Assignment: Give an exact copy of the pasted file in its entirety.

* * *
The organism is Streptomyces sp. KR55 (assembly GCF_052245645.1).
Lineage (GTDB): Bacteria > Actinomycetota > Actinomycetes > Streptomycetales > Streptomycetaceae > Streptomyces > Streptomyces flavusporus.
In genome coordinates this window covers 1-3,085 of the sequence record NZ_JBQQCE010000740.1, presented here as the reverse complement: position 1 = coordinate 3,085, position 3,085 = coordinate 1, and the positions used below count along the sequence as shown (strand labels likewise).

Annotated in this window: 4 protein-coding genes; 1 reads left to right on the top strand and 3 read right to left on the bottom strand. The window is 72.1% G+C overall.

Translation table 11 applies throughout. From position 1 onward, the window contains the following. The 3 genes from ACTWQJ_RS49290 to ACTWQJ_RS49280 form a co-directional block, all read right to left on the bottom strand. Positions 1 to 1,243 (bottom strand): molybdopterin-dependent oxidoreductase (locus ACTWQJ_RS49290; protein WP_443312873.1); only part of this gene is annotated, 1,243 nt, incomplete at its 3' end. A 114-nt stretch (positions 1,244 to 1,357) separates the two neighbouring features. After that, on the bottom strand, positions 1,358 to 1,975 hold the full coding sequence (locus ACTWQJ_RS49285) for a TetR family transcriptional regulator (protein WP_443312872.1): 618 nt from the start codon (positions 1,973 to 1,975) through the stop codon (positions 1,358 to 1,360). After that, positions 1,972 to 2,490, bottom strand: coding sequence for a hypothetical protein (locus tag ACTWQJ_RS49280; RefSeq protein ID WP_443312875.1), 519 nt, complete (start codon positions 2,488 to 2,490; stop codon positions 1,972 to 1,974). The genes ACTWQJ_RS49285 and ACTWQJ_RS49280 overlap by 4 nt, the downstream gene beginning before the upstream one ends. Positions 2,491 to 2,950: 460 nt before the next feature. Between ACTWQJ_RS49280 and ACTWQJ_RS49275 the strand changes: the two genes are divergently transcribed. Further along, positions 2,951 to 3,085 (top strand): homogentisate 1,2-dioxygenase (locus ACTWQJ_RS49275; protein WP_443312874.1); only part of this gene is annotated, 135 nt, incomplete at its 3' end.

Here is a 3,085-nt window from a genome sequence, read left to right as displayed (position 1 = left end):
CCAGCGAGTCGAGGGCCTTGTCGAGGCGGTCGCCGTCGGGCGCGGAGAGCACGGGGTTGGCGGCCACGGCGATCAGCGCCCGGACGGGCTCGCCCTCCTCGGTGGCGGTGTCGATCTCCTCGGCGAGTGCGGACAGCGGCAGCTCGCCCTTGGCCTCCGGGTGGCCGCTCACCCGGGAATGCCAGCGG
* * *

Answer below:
The organism is Streptomyces sp. KR55 (assembly GCF_052245645.1).
Lineage (GTDB): Bacteria > Actinomycetota > Actinomycetes > Streptomycetales > Streptomycetaceae > Streptomyces > Streptomyces flavusporus.
In genome coordinates this window covers 1-3,085 of the sequence record NZ_JBQQCE010000740.1, presented here as the reverse complement: position 1 = coordinate 3,085, position 3,085 = coordinate 1, and the positions used below count along the sequence as shown (strand labels likewise).

Annotated in this window: 4 protein-coding genes; 1 reads left to right on the top strand and 3 read right to left on the bottom strand. The window is 72.1% G+C overall.

Translation table 11 applies throughout. From position 1 onward, the window contains the following. The 3 genes from ACTWQJ_RS49290 to ACTWQJ_RS49280 form a co-directional block, all read right to left on the bottom strand. Positions 1 to 1,243 (bottom strand): molybdopterin-dependent oxidoreductase (locus ACTWQJ_RS49290; protein WP_443312873.1); only part of this gene is annotated, 1,243 nt, incomplete at its 3' end. A 114-nt stretch (positions 1,244 to 1,357) separates the two neighbouring features. After that, on the bottom strand, positions 1,358 to 1,975 hold the full coding sequence (locus ACTWQJ_RS49285) for a TetR family transcriptional regulator (protein WP_443312872.1): 618 nt from the start codon (positions 1,973 to 1,975) through the stop codon (positions 1,358 to 1,360). After that, positions 1,972 to 2,490, bottom strand: coding sequence for a hypothetical protein (locus tag ACTWQJ_RS49280; RefSeq protein ID WP_443312875.1), 519 nt, complete (start codon positions 2,488 to 2,490; stop codon positions 1,972 to 1,974). The genes ACTWQJ_RS49285 and ACTWQJ_RS49280 overlap by 4 nt, the downstream gene beginning before the upstream one ends. Positions 2,491 to 2,950: 460 nt before the next feature. Between ACTWQJ_RS49280 and ACTWQJ_RS49275 the strand changes: the two genes are divergently transcribed. Further along, positions 2,951 to 3,085 (top strand): homogentisate 1,2-dioxygenase (locus ACTWQJ_RS49275; protein WP_443312874.1); only part of this gene is annotated, 135 nt, incomplete at its 3' end.

Here is a 3,085-nt window from a genome sequence, read left to right as displayed (position 1 = left end):
CCAGCGAGTCGAGGGCCTTGTCGAGGCGGTCGCCGTCGGGCGCGGAGAGCACGGGGTTGGCGGCCACGGCGATCAGCGCCCGGACGGGCTCGCCCTCCTCGGTGGCGGTGTCGATCTCCTCGGCGAGTGCGGACAGCGGCAGCTCGCCCTTGGCCTCCGGGTGGCCGCTCACCCGGGAATGCCAGCGG